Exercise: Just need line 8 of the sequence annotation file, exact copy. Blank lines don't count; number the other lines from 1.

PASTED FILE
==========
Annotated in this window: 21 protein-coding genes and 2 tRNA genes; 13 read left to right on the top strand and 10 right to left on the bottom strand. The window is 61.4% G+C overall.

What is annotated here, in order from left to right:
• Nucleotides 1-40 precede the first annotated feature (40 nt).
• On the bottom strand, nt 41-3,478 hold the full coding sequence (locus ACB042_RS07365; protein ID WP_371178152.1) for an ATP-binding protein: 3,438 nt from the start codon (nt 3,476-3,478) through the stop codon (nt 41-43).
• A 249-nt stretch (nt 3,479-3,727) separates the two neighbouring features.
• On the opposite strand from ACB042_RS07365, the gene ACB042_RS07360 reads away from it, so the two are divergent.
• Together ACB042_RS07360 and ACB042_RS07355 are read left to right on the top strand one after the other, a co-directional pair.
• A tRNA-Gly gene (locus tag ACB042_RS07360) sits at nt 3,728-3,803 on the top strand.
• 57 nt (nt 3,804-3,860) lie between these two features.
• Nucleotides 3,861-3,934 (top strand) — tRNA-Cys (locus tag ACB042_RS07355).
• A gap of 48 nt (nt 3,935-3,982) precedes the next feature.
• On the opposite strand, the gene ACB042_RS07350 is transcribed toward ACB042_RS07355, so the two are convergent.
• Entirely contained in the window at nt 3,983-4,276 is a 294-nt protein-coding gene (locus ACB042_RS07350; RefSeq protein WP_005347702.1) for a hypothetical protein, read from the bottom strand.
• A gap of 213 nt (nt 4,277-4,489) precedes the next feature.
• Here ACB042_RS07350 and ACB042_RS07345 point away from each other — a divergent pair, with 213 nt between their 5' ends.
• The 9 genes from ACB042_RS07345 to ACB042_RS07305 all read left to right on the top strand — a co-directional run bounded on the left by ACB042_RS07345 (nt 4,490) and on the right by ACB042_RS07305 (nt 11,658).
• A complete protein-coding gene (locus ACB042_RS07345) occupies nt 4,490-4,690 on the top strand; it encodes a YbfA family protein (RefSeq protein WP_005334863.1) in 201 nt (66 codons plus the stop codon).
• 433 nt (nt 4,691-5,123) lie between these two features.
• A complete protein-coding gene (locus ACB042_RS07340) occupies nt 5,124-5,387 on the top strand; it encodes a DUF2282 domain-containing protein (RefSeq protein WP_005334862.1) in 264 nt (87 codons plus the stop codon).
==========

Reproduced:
• A tRNA-Gly gene (locus tag ACB042_RS07360) sits at nt 3,728-3,803 on the top strand.